By Michael Gidlewski
How do leaders change the attitudes and behaviors of the people they lead to meet the organization’s mission, vision, and goals?
Negative attitudes and poor behavior can lead an organization down a spiral fall that is difficult to come out of. In order for a leader to be successful, the leader must be able to influence the attitude and behavior of followers.
Notice that I said “influence” because ultimately all people are motivated by their own personal reasons and not ours. The best we can do is create a culture and a motivational climate in which your people want to be the best version of themselves and produce the best results.
Since motivation serves as a catalyst to focus the individual’s full potential on accomplishing goals, it is important to gain an understanding of the various methods of motivation. To explain how we do this, over the course of three weeks, I’m going to share with you three basic ways people are motivated.
The first one is fear/intimidation.
Fear motivation has been around for a very long time. It is probably the oldest type of motivation. The biggest and strongest people survived and controlled and ruled the weaker people. People are motivated because they fear losing their jobs, they fear the boss, or they fear the feelings of failure.
Fear motivation – based on force, coercion, intimidation, or punishment – may work for a while, but people who are its target soon learn to ignore the pressure, rebel against it, develop resentments, seek revenge, or walk away from it. People build up an immunity to fear and intimidation motivation. They learn to work just hard enough to keep the person they report to off their backs or they don’t do anything without checking with them to make sure it’s okay.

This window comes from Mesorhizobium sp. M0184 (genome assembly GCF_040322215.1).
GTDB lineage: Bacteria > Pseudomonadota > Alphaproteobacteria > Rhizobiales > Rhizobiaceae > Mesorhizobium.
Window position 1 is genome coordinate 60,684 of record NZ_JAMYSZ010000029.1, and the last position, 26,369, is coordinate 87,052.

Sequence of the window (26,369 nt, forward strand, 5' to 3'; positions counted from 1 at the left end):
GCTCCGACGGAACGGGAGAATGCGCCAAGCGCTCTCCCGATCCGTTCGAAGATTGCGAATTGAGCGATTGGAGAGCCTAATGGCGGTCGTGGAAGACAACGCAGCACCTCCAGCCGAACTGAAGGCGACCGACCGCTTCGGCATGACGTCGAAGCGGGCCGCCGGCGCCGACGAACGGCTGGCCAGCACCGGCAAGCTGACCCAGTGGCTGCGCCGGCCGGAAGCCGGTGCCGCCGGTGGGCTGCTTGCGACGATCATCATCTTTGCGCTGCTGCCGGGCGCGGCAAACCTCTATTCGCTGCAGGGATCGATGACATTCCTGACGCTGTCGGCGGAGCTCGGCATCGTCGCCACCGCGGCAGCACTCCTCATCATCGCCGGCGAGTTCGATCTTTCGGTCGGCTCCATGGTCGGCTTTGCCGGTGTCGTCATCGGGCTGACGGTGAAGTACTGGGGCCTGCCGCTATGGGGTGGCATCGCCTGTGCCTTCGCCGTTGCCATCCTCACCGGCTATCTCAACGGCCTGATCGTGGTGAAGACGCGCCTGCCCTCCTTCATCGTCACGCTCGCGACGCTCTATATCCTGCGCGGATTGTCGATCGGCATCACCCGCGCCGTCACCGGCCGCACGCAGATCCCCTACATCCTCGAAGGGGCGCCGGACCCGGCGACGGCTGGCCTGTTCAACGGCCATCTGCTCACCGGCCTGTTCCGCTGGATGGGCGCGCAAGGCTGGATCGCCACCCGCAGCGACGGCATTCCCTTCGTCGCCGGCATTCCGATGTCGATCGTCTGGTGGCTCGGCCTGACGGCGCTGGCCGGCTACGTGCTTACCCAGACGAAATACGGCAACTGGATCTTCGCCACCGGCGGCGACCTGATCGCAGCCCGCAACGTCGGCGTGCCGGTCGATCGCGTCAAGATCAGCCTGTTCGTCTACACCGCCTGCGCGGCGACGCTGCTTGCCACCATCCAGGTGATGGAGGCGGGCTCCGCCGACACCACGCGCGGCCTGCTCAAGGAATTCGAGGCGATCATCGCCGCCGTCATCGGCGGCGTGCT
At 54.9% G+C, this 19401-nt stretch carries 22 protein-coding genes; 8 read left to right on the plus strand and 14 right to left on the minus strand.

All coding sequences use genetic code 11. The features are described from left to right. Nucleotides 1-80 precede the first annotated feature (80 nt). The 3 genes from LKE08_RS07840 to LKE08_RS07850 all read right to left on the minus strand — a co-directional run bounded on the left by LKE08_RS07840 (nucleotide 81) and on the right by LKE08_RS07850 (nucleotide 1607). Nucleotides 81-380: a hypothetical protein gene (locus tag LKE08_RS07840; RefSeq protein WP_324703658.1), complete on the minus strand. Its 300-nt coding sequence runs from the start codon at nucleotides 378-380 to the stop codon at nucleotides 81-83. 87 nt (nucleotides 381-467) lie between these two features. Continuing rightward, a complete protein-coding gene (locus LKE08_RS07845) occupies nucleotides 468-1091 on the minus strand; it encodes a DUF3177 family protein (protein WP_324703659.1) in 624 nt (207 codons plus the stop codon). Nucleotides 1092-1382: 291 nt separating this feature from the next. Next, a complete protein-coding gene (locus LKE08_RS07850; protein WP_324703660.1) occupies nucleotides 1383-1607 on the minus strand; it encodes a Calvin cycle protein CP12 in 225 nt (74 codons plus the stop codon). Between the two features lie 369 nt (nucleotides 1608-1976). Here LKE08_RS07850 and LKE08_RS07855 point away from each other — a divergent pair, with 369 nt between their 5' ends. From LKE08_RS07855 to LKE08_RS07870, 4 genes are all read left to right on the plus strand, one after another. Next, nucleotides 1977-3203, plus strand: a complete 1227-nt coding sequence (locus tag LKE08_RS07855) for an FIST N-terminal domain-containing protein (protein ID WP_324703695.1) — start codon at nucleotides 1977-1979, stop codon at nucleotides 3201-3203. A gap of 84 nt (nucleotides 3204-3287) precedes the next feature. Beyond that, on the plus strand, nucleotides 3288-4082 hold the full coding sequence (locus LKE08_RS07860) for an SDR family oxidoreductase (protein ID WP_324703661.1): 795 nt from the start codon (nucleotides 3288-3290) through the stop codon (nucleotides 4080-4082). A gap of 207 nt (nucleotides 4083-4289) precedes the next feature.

Fear motivation disappears as soon as the threat of negative consequence is removed. Fear ceases to motivate if the power to inflict punishment is gone. Fear, too, is an important motivator, but if people are primarily motivated by fear, the results cannot be positive or healthy. Fearful people don’t grow, develop, and live up to their potential.
Fear motivation is external; somebody has to provide the fear. When fear is used as a motivator, its effects are temporary. People either find a way to escape from fear or they become immune to it. Either way, fear motivation eventually fails.
Next week, I will discuss incentive motivation.
Michael Gidlewski is President of West Chester-based Achievement Unlimited, Inc., as well as a growth catalyst and motivational speaker. He works with motivated business owners and entrepreneurs to clearly define the elements of what they dearly want their businesses and lives to look like, then helps them connect all the moving parts that make up those visions to consistent action and habits. Michael can be reached at 610-793-6609 or via e-mail at firstname.lastname@example.org.